Victoria Abbott Riccardi (Untangling My Chopsticks: A Culinary Sojourn in Kyoto)
He's on to sashimi now, fanning and curling slices of snapper and fugu into white roses on his cutting board. Before Toshio can plate the slices, Shunichi reaches over and calmly replaces the serving plate his son has chosen with an Edo-era ceramic rectangle more to his liking. Three pieces of tempura- shrimp, eggplant, new onion- emerge hissing and golden from the black iron pot in the corner, and Toshio arranges them on small plates with wedges of Japanese lime. Before the tempura goes out, Shunichi sneaks in a few extra granules of salt while Toshio's not looking. By now Dad is shadowing his son's every move. As Toshio waves a thin plank of sea cucumber eggs over the charcoal fire, his dad leans gently over his shoulder. "Be careful. You don't want to cook it. You just want to release its aroma." Toshio places a fried silverfish spine on a craggy ceramic plate, tucks grated yuzu and sansho flowers into its ribs, then lays a sliver of the dried eggs over the top. The bones shatter like a potato chip, and the sea cucumber detonates in my mouth.
Matt Goulding (Rice, Noodle, Fish: Deep Travels Through Japan's Food Culture)
I can tell right away by looking at you what you want to eat," he says. "I can tell how many brothers and sisters you have." After divining my favorite color (blue) and my astrological sign (Aquarius), Nakamura pulls out an ivory stalk of takenoko, fresh young bamboo ubiquitous in Japan during the spring. "This came in this morning from Kagumi. It's so sweet that you can eat it raw." He peels off the outer layer, cuts a thin slice, and passes it across the counter. First, he scores an inch-thick bamboo steak with a ferocious santoku blade. Then he sears it in a dry sauté pan until the flesh softens and the natural sugars form a dark crust on the surface. While the bamboo cooks, he places two sacks of shirako, cod milt, under the broiler. ("Milt," by the way, is a euphemism for sperm. Cod sperm is everywhere in Japan in the winter and early spring, and despite the challenges its name might create for some, it's one of the most delicious things you can eat.) Nakamura brings it all together on a Meiji-era ceramic plate: caramelized bamboo brushed with soy, broiled cod milt topped with miso made from foraged mountain vegetables, and, for good measure, two lightly boiled fava beans. An edible postcard of spring. I take a bite, drop my chopsticks, and look up to find Nakamura staring right at me. "See, I told you I know what you want to eat." The rest of the dinner unfolds in a similar fashion: a little counter banter, a little product display, then back to transform my tastes and his ingredients into a cohesive unit. The hits keep coming: a staggering plate of sashimi filled with charbroiled tuna, surgically scored squid, thick circles of scallop, and tiny white shrimp blanketed in sea urchin: a lesson in the power of perfect product. A sparkling crab dashi topped with yuzu flowers: a meditation on the power of restraint. Warm mochi infused with cherry blossoms and topped with a crispy plank of broiled eel: a seasonal invention so delicious it defies explanation.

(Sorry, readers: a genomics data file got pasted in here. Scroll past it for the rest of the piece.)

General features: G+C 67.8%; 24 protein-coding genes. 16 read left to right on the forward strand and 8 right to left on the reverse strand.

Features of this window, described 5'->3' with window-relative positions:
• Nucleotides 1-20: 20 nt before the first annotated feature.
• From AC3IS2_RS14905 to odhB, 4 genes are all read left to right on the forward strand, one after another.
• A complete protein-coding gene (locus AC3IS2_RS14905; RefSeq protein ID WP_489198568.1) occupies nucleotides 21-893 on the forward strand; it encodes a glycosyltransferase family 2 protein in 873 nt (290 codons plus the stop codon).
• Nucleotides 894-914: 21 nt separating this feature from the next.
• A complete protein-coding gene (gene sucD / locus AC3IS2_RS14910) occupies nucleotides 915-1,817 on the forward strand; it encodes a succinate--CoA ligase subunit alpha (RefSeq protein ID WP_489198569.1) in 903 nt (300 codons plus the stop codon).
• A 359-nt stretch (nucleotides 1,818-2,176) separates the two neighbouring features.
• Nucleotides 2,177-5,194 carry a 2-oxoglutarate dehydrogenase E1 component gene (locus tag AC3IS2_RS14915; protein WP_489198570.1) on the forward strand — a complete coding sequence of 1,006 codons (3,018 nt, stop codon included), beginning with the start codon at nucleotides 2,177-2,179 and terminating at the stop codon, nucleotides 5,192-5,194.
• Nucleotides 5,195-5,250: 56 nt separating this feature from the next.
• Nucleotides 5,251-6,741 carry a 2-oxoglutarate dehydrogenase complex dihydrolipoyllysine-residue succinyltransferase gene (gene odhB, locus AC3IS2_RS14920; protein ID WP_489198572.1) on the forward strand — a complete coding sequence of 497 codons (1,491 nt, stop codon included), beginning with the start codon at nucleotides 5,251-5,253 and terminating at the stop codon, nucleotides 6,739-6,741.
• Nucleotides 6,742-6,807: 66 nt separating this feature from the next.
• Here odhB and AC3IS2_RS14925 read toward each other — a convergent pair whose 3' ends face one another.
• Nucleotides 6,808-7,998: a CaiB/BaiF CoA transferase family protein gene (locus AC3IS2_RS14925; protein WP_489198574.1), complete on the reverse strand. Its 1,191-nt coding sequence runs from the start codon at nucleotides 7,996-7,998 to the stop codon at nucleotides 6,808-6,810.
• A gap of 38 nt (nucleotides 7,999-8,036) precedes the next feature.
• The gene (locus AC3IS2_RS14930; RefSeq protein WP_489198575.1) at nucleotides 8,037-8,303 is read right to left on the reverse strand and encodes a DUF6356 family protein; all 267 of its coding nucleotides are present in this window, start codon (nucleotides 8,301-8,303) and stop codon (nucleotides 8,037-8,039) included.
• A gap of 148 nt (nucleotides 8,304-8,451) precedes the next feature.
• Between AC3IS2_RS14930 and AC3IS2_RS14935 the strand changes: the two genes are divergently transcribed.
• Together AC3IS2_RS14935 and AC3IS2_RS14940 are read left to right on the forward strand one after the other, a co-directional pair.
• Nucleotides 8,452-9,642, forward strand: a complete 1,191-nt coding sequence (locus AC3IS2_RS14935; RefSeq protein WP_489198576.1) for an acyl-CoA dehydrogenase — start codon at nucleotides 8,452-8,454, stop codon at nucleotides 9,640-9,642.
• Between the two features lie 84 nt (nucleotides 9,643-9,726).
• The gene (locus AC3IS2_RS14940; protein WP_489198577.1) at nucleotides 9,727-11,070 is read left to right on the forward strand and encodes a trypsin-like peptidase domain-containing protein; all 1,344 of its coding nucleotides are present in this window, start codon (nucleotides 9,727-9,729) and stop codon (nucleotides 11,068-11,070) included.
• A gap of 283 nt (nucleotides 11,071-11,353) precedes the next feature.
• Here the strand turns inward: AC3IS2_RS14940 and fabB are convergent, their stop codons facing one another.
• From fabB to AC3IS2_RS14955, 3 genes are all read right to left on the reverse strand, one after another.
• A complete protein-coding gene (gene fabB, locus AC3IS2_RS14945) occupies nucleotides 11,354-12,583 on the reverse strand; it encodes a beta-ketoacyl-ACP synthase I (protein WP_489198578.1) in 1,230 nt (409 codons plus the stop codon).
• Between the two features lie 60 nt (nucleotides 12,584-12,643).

Matt Goulding (Rice, Noodle, Fish: Deep Travels Through Japan's Food Culture)